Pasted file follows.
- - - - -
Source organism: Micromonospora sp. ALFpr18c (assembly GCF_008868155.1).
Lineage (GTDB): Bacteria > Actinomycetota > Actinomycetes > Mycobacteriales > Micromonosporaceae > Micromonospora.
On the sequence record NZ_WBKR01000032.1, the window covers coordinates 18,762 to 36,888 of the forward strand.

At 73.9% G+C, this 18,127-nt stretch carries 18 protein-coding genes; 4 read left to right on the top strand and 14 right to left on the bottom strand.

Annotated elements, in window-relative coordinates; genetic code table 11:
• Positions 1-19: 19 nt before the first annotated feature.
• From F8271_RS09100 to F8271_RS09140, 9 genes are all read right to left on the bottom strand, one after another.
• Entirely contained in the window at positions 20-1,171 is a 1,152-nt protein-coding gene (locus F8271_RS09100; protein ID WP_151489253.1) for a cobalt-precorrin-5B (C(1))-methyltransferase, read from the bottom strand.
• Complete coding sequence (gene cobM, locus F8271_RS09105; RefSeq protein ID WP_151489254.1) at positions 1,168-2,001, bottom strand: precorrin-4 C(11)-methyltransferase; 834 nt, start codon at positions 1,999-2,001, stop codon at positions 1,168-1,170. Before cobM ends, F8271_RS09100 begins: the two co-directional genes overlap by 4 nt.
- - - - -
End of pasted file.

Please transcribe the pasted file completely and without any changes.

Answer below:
Source organism: Micromonospora sp. ALFpr18c (assembly GCF_008868155.1).
Lineage (GTDB): Bacteria > Actinomycetota > Actinomycetes > Mycobacteriales > Micromonosporaceae > Micromonospora.
On the sequence record NZ_WBKR01000032.1, the window covers coordinates 18,762 to 36,888 of the forward strand.

At 73.9% G+C, this 18,127-nt stretch carries 18 protein-coding genes; 4 read left to right on the top strand and 14 right to left on the bottom strand.

Annotated elements, in window-relative coordinates; genetic code table 11:
• Positions 1-19: 19 nt before the first annotated feature.
• From F8271_RS09100 to F8271_RS09140, 9 genes are all read right to left on the bottom strand, one after another.
• Entirely contained in the window at positions 20-1,171 is a 1,152-nt protein-coding gene (locus F8271_RS09100; protein ID WP_151489253.1) for a cobalt-precorrin-5B (C(1))-methyltransferase, read from the bottom strand.
• Complete coding sequence (gene cobM, locus F8271_RS09105; RefSeq protein ID WP_151489254.1) at positions 1,168-2,001, bottom strand: precorrin-4 C(11)-methyltransferase; 834 nt, start codon at positions 1,999-2,001, stop codon at positions 1,168-1,170. Before cobM ends, F8271_RS09100 begins: the two co-directional genes overlap by 4 nt.